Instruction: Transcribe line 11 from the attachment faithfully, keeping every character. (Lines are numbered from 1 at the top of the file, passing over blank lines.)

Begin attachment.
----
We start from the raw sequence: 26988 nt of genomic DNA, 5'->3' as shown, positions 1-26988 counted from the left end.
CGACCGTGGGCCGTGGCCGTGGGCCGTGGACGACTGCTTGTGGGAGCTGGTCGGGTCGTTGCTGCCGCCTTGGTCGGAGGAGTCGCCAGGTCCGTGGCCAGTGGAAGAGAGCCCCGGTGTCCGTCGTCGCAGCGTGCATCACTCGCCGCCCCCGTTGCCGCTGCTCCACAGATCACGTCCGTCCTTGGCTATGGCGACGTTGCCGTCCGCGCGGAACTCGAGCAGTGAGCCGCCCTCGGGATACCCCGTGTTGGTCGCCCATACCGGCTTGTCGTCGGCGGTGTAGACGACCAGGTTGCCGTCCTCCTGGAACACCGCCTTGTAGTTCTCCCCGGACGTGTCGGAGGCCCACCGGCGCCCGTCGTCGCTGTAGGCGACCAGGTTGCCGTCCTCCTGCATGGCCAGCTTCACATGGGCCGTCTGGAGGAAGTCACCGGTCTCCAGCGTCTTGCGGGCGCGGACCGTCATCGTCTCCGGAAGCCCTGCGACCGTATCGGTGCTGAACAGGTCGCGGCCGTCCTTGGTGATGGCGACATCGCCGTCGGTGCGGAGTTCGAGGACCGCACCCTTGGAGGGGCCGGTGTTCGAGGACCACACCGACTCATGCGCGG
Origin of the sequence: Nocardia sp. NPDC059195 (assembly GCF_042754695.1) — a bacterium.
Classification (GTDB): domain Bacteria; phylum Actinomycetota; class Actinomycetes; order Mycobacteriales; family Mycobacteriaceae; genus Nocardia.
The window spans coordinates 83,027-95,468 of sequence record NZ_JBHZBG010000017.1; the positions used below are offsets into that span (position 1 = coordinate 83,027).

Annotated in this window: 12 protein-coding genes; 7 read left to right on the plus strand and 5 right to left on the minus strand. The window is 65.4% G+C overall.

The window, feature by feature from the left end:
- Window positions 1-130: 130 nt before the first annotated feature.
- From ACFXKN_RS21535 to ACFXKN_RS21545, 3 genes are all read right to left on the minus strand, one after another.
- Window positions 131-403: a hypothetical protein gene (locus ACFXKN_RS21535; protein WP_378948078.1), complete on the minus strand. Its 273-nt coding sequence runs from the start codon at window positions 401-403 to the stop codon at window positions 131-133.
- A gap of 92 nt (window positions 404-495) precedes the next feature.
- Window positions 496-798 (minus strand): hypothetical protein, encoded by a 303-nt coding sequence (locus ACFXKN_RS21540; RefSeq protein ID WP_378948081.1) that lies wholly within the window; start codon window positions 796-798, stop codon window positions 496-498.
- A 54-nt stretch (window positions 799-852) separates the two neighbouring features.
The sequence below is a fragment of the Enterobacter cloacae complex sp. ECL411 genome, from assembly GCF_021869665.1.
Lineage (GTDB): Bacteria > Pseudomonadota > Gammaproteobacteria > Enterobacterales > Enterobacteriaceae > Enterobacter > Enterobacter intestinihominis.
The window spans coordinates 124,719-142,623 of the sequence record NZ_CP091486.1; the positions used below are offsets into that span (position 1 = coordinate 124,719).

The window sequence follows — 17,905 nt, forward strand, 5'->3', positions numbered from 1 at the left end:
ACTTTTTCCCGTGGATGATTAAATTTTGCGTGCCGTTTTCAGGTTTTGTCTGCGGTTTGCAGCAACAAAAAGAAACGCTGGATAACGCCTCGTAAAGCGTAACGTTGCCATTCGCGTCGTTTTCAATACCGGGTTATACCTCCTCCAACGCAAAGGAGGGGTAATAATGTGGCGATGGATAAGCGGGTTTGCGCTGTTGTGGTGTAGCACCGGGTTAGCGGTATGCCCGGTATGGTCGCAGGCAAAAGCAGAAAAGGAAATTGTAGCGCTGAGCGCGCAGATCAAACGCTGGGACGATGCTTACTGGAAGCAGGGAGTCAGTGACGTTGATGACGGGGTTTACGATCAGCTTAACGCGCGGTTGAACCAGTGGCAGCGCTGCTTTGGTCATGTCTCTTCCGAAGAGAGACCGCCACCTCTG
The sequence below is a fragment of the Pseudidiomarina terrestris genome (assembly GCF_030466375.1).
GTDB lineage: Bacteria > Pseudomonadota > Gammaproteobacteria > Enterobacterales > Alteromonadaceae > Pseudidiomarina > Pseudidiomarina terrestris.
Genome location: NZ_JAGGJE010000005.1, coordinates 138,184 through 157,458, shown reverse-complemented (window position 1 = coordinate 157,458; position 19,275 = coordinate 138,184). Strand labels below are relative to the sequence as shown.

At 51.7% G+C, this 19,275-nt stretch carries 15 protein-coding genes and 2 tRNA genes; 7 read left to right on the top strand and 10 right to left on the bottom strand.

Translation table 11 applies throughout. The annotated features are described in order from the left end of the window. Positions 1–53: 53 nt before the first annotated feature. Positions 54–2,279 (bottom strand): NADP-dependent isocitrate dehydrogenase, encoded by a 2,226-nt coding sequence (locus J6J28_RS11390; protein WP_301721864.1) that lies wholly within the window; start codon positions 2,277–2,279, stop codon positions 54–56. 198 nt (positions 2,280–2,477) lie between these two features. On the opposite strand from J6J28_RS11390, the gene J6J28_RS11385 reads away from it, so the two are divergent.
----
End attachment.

- A gap of 92 nt (window positions 404-495) precedes the next feature.